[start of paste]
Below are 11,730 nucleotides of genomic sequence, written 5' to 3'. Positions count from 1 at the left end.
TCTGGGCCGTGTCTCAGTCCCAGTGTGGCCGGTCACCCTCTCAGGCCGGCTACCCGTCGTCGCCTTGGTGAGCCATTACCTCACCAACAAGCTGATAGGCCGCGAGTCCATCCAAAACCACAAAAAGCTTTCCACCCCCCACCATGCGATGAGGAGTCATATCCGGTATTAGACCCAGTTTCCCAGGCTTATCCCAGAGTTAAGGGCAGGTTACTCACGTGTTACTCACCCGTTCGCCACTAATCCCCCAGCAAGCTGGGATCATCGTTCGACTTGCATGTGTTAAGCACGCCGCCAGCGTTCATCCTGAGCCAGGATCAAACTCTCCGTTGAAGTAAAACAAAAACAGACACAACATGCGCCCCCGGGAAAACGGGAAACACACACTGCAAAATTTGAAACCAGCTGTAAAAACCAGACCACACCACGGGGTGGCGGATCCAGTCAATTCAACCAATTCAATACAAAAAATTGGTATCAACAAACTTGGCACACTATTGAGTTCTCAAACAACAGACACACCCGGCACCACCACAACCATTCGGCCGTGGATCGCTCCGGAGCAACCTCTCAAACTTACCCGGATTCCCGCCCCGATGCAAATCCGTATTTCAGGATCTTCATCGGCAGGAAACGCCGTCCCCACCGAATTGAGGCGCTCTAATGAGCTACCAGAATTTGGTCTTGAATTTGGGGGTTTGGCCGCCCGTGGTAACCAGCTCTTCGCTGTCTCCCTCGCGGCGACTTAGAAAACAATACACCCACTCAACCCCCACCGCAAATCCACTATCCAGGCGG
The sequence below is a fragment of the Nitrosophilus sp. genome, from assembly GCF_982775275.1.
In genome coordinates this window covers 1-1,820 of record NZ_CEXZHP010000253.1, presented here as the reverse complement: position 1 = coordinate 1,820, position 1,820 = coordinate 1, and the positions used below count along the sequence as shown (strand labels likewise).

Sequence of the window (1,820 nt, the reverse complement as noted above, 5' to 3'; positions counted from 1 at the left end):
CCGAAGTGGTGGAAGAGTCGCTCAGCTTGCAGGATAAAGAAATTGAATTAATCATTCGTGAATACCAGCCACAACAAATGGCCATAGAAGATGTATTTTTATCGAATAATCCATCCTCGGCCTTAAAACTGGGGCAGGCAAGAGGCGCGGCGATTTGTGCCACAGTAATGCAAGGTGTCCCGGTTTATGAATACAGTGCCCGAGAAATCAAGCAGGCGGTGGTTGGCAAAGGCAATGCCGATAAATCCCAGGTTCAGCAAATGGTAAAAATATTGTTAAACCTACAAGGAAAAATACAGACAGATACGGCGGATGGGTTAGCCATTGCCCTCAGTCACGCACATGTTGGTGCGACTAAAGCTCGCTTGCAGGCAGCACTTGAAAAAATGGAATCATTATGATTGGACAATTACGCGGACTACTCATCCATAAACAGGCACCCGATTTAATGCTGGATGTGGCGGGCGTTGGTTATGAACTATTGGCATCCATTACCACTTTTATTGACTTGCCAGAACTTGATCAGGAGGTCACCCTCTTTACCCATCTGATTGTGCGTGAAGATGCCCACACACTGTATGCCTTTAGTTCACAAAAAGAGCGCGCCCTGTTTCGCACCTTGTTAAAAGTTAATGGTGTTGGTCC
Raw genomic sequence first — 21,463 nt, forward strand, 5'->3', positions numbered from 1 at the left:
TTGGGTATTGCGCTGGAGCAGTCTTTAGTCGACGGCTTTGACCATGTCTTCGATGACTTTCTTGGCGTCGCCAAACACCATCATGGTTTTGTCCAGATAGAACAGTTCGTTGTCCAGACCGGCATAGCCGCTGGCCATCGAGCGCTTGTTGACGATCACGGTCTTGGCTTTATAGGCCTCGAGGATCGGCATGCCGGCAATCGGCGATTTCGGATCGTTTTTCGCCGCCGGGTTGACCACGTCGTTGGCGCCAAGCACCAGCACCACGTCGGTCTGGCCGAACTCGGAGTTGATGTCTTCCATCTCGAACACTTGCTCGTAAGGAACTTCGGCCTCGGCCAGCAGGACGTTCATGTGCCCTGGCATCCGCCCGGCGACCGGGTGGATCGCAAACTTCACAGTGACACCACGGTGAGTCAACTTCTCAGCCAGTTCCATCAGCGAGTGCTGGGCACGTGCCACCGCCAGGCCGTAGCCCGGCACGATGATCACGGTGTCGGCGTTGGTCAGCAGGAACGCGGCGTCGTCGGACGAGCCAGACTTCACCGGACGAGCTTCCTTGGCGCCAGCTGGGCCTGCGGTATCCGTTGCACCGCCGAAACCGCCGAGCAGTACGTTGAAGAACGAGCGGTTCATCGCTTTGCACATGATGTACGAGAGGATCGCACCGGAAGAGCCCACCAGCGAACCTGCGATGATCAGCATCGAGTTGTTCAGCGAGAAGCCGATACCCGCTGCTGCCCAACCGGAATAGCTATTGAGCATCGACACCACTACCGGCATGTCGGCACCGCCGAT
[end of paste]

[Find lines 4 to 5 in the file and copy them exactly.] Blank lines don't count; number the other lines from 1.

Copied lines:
In genome coordinates this window covers 1-1,820 of record NZ_CEXZHP010000253.1, presented here as the reverse complement: position 1 = coordinate 1,820, position 1,820 = coordinate 1, and the positions used below count along the sequence as shown (strand labels likewise).

Sequence of the window (1,820 nt, the reverse complement as noted above, 5' to 3'; positions counted from 1 at the left end):